In case anyone actually reads this blog, I’ll pop in an update here.
I released a game for Spectrum computers back about March/April this year but still have an itch to create something new. I looked at C=64 Assembler, watched a few YouTube videos and thought “Screw that for a joke!”. So, I looked at Gameboy dev.
I saw it seemed quite good and not too complicated if I used C. I *can* do Z80 Assembler but that doesn’t mean I want to, necessarily 😉 haha!
Well, I decided I might port my old game “Quirl” I wrote back in the 2000s to Gameboy and Gameboy Colour — since you can code for one and it can work for both. I designed all the graphics and downloaded sprite and tile editors and the like. I also took a look at the Gameboy Studio application which really only lets you create rpg style games like the early Link ones. I was well on my way. I even bought a RG350M retro gaming device to play some games and also try out my own game:
I tried a few Gameboy games and really enjoyed them. Now I kinda wish I had known someone with any kind of Gameboy back in the day. I had heard of them but have never actually used one. You can, of course, also install Commodore 64 emulators and other platforms — which I will no doubt do.
For some reason, after watching more tutorials by OldSkoolCoder and Shallan50k, I decided to once again dip my toes into C=64 Assembler. I signed up to both on Patreon, then changed my Shallan support to Twitch so I can rub it in people’s faces on live-stream 😀
I was also involved in a competition Shallan was running on his Twitch stream about the time I started getting interested in C=64 Assembler. Well, I won £120 worth of programming books from him and they have started to trickle into my mailbox! Today I received the book “Machine Language for the Commodore 64” by Jim Butterfield!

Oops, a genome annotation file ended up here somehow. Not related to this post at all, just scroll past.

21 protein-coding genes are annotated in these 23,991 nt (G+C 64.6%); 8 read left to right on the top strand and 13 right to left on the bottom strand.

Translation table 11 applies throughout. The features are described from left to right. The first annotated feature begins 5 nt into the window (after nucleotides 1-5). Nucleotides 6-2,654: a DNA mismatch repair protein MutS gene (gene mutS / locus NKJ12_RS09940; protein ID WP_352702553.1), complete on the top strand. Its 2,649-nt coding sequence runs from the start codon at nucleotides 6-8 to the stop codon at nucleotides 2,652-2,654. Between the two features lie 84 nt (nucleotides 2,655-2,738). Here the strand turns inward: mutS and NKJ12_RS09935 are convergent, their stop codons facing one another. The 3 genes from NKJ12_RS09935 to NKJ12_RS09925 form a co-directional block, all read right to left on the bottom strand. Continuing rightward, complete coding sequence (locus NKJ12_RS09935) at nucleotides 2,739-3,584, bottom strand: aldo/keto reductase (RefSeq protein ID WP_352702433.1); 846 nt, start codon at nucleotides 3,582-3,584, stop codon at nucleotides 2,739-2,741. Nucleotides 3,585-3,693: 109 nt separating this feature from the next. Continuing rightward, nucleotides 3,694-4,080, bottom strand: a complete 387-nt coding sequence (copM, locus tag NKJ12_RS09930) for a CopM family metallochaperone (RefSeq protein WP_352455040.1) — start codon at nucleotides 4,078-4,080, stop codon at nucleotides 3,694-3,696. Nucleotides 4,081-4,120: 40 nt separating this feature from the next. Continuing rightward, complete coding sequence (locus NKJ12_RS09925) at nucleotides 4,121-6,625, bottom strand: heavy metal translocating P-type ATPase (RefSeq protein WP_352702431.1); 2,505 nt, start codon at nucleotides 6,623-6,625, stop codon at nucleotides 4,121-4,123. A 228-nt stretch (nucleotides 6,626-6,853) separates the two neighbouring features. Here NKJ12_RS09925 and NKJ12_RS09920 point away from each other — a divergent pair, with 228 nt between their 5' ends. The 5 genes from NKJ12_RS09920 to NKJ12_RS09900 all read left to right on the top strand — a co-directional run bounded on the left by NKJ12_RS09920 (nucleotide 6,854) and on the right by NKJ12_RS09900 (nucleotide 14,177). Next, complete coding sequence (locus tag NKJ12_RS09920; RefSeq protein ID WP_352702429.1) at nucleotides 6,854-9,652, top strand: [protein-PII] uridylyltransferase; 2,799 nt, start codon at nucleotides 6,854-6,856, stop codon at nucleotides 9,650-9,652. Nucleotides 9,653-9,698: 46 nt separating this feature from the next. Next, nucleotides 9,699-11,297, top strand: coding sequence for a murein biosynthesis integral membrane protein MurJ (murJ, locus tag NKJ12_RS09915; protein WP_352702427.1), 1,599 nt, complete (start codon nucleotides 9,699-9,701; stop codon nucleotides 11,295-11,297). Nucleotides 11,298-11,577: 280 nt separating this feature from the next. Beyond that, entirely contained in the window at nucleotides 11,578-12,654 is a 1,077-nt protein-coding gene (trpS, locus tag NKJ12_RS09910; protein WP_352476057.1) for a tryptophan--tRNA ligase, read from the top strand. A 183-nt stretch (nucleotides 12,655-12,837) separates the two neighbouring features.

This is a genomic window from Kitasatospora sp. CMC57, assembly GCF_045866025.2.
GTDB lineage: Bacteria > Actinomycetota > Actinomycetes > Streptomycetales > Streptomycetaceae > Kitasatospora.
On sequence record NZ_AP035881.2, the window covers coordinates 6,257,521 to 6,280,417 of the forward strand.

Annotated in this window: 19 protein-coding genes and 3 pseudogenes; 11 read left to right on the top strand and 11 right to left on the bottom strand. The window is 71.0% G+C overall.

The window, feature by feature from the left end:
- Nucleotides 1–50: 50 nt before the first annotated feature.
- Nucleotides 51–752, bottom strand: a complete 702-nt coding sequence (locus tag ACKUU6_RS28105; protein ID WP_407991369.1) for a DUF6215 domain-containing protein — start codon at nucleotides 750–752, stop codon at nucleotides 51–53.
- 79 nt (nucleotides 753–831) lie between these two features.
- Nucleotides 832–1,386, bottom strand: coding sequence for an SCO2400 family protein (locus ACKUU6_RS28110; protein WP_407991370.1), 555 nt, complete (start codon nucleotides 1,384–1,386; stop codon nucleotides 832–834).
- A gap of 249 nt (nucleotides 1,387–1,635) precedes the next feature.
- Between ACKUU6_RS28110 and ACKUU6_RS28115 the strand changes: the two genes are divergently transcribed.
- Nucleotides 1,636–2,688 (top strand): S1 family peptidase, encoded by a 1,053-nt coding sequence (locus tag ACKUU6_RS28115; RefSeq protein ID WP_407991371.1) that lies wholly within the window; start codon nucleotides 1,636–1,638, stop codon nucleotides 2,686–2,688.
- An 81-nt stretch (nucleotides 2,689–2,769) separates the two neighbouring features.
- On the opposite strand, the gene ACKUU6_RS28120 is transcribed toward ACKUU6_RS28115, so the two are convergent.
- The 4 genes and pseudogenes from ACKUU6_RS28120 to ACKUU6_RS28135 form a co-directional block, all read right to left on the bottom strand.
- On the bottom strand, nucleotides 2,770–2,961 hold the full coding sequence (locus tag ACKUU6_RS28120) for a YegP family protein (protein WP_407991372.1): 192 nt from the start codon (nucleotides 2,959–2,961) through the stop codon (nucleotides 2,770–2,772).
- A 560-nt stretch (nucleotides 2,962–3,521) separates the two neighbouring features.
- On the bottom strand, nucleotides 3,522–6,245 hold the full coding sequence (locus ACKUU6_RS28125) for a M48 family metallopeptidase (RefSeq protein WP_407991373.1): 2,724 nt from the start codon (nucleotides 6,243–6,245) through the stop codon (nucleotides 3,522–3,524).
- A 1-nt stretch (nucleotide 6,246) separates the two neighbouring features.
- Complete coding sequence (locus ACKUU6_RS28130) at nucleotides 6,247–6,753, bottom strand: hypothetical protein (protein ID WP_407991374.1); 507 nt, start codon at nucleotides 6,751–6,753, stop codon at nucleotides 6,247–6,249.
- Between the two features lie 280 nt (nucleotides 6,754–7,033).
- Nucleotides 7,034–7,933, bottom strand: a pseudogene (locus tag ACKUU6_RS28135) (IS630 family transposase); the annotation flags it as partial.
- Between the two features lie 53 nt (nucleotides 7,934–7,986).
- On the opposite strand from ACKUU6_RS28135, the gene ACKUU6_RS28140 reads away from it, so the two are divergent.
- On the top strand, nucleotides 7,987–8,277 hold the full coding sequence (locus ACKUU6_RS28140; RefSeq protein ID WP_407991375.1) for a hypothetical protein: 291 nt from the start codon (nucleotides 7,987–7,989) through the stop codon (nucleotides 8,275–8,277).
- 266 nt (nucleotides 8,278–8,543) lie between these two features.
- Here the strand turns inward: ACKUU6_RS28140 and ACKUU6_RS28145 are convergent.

Now I needed a game to make. A guy called Hayesmaker is often on Shallan’s Twitch streams, has his own streams and I’ve seen him on various Discord servers. He wrote a port of a Game and Watch game called “Mario’s Cement Factory“. What a great idea! A simple game with not too much animation or game rules. I thought to myself “I could port one of my favourite Game and Watch games to C=64 as a test”.
So, I downloaded Multipaint for C=64. Using this on Windows allows you to draw a bitmap with Commodore 64 size pixels and colour limitations. Once I had that done, I exported it in Koalapad format and grabbed some code from my friend Mike Richmond – a Musician in the UK who provided music for my Spectrum game “Corey Coolbrew” which you can find on itch.io
This code let me draw the bitmap to the C=64 screen in my VICE emulator. It’s very handy for testing your code. I also downloaded and set up the C64DebugGui for debugging. I think most people just use the C64Debugger which comes with VICE, but you have to memorise 50 different keyboard shortcut combinations for all the things you want to do. C64DebugGui has buttons around the edges of the screen with Tooltips so you know what you’re selecting 😀
I drew the sprites using SpritePad. It’s very useful. I had already purchased Derek Morris’ book “Retro Game Dev: C64 Edition” for my Kindle. You can read about it on Derek’s website. He’s also on OSK’s Discord (OldSchoolCoder). OSK has also been helping me with my game since I’m so new to all of this. He fixed my rasterbars on the titlescreen and showed me how to write a 1-pixel scrolly message. I added in some funky colour sweeps over some text and was away! Mike Richmond wrote some lovely music and I had fun incorporating that into my game. He also created some sound FX for me to use, which I will when I get around to that part of programming.
I got the CBM Prg Studio which Derek recommends and am using that to write my Assembler code with. OSK also helps with coding this and you can see it featured in his YouTube videos, but he also uses Kick Assembler at times. I really like this IDE. It lets you import SpritePad sprites, create your character set, design C=64 screens using the character set and more!
Now I have a game with a titlescreen, music and the main game screen. I have yet to move the in-game sprites around, add joystick stuff, sound FX, etc but am really enjoying what I’m doing and who knows.. may even start doing a demo or two! I’m using the Github desktop to check in my code while I’m working, to make sure I don’t lose it if something happens or if I screw up 😀